Chicago deep house  

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Kunstformen der Natur (1904) by Ernst Haeckel
Kunstformen der Natur (1904) by Ernst Haeckel

Chicago Deep House is a name given to a sub-genre of deep house and Chicago house music coined in the mid- to late 1980s. Whereas house music in a general sense, refers to an original type of music created in Chicago in the 1980s by the likes of Marshall Jefferson, Chip E., and Lil Louis, Chicago deep house music has its roots in the disco scene of the late 1970s.

In the early 80s, DJs like Ron Hardy and Frankie Knuckles usually would incorporate disco cuts such as First Choice's "Let No Man Put Asunder" (1977) or "Doctor Love", or Harold Melvin and the Blue Notes, "Don't Leave Me This Way" into their sets. Since at the time, these songs weren't too old, the crowd could connect with them and accept them. As time progressed, and disco music fell more and more out of the mainstream, the various house clubs of Chicago like Medusa's and the Riviera on its north side as well as the Warehouse and Music Box downtown, kept spinning those records, keeping the music in the clubgoer's consciousness.


The name "Deep House"

Since these songs were being played and kept "alive", in the house music clubs of Chicago, the term "Chicago Deep House" was given to that style of music. The rationale behind Deep meaning that the more obscure the song, the "deeper" the DJ had to dig into his/her record collection to find that particular song.

The next generation

From the late-80s into the 90s, after star DJs like Hardy (death) and Knuckles (relocation), and clubs (Music Box, Warehouse) left the scene, others stepped up to take their place. DJs such as Mike Dunn (house music DJ), DJ Phatmike, and a DJ collective known as the Hot Mix 5, resident or "house" DJs for Chicago local radio station WBMX(102.7), carried on the torch and actually made it fashionable to like Disco once again. Songs like "As" by Stevie Wonder along with hard to find classics like "Deputy of Love" by Don Armando's 2nd Avenue Rhumba Band kept people on the dance floor. Newer venues like the Bop Shop, and the PropHouse were, for a time, exclusively house.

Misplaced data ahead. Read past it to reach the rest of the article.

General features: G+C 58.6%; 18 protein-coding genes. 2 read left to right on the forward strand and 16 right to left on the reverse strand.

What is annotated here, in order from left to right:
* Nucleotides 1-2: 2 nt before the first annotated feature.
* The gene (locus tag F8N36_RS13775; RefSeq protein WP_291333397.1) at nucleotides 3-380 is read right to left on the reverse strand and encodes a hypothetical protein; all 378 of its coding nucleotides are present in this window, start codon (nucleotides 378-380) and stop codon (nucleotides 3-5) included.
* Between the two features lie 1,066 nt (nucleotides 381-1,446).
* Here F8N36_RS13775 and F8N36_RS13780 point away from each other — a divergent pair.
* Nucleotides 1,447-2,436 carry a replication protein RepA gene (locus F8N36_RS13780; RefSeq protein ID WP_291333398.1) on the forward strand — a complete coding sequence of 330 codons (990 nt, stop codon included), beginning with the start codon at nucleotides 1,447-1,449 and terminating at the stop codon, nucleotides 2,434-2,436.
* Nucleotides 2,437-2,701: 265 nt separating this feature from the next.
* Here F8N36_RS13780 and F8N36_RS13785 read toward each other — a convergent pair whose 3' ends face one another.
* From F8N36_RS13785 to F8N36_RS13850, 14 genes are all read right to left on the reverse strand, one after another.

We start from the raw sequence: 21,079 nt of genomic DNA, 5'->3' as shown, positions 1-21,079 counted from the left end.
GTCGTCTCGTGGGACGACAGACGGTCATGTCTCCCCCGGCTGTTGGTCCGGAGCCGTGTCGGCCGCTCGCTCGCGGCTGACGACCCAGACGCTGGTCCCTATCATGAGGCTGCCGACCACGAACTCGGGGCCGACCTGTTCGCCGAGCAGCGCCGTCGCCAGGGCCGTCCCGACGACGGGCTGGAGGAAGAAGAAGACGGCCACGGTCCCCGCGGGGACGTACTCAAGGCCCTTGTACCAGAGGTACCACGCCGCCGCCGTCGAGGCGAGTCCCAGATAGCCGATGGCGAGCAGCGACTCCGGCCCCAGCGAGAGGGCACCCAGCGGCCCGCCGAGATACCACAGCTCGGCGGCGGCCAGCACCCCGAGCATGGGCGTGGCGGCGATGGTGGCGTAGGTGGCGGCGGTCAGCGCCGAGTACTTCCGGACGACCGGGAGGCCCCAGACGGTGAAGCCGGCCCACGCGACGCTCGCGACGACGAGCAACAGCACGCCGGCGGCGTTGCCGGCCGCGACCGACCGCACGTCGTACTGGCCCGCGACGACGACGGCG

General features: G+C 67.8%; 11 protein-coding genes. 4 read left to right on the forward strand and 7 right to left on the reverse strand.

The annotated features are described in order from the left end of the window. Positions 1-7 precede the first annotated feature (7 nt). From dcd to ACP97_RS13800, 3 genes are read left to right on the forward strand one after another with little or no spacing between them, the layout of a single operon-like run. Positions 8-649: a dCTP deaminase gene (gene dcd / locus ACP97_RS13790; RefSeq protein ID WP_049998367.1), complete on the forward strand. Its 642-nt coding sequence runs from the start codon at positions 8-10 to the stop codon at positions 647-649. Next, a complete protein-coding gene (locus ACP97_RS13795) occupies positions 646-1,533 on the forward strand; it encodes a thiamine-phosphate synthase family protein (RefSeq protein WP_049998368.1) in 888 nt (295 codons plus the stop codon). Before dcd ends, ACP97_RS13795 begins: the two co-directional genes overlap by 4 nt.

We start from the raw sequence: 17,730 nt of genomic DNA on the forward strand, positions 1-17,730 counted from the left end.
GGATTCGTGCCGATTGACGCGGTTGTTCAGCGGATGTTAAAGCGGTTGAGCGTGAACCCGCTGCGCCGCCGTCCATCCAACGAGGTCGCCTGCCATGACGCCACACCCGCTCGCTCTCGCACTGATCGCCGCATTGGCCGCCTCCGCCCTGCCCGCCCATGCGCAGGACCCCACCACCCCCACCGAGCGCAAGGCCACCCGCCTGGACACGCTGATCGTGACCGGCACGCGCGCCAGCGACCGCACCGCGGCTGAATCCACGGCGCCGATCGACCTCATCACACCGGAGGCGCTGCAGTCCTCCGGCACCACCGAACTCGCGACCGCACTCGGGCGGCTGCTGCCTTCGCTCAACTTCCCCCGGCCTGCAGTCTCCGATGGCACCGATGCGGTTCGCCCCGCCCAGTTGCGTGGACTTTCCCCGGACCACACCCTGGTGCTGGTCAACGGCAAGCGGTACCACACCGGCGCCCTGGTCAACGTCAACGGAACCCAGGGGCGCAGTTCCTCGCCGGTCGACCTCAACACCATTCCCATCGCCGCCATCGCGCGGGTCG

Even though Chicago Deep House is still popular in certain circles, it no longer is played exclusively in most clubs. The people that grew up "househeads" are getting older and the generation behind them did not necessarily grow up listening to it, so they generally don't have the same connection to it. But with the number of native Chicagoans living elsewhere, the term Deep House is now more widely known than before. With clubs popping up in other cities that before didn't have them, and the various "Old School" theme nights in most places, Deep House is enjoying a renaissance.

Example list of deep house tracks

Paradise Garage classics, 80s groove

Unless indicated otherwise, the text in this article is either based on Wikipedia article "Chicago deep house" or another language Wikipedia page thereof used under the terms of the GNU Free Documentation License; or on original research by Jahsonic and friends. See Art and Popular Culture's copyright notice.

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